This paper is devoted to the study of various carbon-based nanomaterials as photoacoustic contrast agents. The research work was performed on agarose-based tissue phantom containing inclusions with and without carbon-based nanomaterials. The inclusion was created with the higher density compared to phantom in order to simulate a tumor. A specially designed photoacoustic probe was introduced for measuring a level of photoacoustic signal and its enhancement caused by the nanoinclusions presence. The probe consists of a buffer for time separation of the signal coming from the excitation source, piezoelectric transducer, and amplifier. A point-by-point measurement of the signal was performed to obtain a two-dimensional map from magnitude of photoacoustic signal and phase delay of the signal registration. From phase delay the 3D photoacoustic images were reconstructed by evaluation of the depth coordinate based on the tissue sound velocity. As an excitation source the light radiation from Nd:YAG laser with a 16 ns pulse duration and a 1064 nm wavelength was used. Firstly, we considered tissue phantom with a tumor covered by graphene oxide as a reference one. It has been shown that the use of graphene oxide leads to significant improvement of the image contrast. Further, the tumors labelled with nanodiamonds (NDs) and carbon fluoroxide (CFO) nanoparticles (NPs) were studied systematically. Amplitude of the photoacoustic signals registered from such tumor phantoms are one order of magnitude lower than the signal ensured by graphene oxide. All three types of the studied carbon-based nanomaterials (GO, NDs, CFO) give stable photoacoustic signal, this allows to consider them as good candidates for further in-vitro experiments in photoacoustic imaging for biological applications. The dependences of the signal level as a function of the NPs concentration were measured for types of NPs. Considering much more efficient penetration of NDs and CFO NPs inside the cells as well as their extremely low cytotoxicity, these both types of carbon nanomaterials could be used for further in-vivo experiments.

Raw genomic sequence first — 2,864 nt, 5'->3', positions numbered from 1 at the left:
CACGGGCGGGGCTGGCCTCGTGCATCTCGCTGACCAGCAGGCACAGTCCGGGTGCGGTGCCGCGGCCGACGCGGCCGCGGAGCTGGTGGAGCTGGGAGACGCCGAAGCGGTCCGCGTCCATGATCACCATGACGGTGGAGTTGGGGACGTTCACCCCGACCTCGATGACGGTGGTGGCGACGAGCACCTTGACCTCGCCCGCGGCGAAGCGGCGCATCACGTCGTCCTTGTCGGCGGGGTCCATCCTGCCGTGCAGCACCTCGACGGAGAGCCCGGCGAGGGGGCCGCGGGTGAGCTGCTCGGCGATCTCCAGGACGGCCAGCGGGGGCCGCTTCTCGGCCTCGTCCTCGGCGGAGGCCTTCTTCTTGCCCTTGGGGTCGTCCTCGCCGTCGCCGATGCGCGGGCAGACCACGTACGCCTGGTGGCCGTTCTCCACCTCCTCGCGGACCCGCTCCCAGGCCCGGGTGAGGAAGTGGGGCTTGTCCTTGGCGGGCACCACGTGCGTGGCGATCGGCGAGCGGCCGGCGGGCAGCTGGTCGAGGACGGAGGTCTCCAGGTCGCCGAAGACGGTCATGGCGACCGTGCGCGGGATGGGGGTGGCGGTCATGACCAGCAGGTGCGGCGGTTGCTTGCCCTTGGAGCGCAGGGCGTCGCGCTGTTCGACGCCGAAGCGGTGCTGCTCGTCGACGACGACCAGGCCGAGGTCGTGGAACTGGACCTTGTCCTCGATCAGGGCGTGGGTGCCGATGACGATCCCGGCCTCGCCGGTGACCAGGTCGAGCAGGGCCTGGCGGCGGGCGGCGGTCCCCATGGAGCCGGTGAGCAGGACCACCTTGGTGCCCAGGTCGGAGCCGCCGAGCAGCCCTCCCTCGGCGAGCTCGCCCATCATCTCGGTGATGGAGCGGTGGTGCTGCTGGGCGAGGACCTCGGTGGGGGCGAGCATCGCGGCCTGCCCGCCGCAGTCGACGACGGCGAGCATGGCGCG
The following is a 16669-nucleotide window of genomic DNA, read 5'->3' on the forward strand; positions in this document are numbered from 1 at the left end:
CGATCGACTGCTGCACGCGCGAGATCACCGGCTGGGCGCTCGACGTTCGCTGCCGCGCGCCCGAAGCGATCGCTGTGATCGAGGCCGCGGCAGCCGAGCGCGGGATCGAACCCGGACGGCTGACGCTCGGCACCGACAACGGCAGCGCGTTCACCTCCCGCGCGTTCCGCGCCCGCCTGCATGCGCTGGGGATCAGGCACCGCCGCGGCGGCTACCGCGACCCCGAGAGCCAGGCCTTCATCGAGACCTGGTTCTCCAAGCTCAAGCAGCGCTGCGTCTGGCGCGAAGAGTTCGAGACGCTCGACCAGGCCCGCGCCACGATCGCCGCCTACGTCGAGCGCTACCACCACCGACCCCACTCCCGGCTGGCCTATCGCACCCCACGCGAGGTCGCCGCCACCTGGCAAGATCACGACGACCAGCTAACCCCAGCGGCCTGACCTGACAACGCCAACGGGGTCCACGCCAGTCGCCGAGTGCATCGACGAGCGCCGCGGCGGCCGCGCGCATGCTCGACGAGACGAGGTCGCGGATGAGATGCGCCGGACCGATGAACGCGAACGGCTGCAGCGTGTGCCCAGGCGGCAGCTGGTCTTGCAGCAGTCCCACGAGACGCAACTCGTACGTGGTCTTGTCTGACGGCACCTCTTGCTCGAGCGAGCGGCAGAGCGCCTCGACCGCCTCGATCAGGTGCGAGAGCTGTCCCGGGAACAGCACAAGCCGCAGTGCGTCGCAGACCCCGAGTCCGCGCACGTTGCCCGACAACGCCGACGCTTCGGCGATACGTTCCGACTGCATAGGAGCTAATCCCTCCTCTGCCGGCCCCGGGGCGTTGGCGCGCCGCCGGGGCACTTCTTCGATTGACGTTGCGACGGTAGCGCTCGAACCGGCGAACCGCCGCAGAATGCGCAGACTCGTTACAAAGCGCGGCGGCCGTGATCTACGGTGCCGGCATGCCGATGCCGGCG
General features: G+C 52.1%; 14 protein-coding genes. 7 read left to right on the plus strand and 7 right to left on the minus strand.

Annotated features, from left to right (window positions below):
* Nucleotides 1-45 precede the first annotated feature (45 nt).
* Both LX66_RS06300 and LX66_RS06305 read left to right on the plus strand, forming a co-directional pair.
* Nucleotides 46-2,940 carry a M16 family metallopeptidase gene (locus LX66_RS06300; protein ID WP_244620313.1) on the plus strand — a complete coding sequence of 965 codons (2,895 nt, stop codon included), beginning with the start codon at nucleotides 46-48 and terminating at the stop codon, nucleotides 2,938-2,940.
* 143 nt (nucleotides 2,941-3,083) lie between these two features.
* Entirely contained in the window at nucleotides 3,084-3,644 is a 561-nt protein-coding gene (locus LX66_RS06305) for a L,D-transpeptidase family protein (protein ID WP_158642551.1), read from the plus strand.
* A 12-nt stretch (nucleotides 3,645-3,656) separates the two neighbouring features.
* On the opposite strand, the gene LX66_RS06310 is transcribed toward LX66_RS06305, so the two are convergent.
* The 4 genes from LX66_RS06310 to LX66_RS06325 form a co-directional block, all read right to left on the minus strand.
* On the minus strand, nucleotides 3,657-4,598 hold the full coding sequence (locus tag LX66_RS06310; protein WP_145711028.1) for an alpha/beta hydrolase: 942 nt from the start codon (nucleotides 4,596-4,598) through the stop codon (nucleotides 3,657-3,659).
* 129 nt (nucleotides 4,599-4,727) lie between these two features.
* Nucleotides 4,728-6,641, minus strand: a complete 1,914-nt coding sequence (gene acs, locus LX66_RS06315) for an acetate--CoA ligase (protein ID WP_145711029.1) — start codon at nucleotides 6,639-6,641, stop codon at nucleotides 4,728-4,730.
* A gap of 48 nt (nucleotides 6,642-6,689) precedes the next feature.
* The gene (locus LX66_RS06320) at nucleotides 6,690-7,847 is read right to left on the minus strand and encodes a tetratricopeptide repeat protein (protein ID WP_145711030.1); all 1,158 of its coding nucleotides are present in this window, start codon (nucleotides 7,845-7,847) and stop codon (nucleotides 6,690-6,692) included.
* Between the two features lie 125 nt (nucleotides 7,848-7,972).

Bibliographical note© 2020 Sumy State University
Funding: CARTHER project (proposal #690945) of Marie SkłodowskaCurie Research and Innovation Staff Exchange program
- 3D imaging
- Carbon nanomaterials
- Photoacoustic tomography
- Tissue phantoms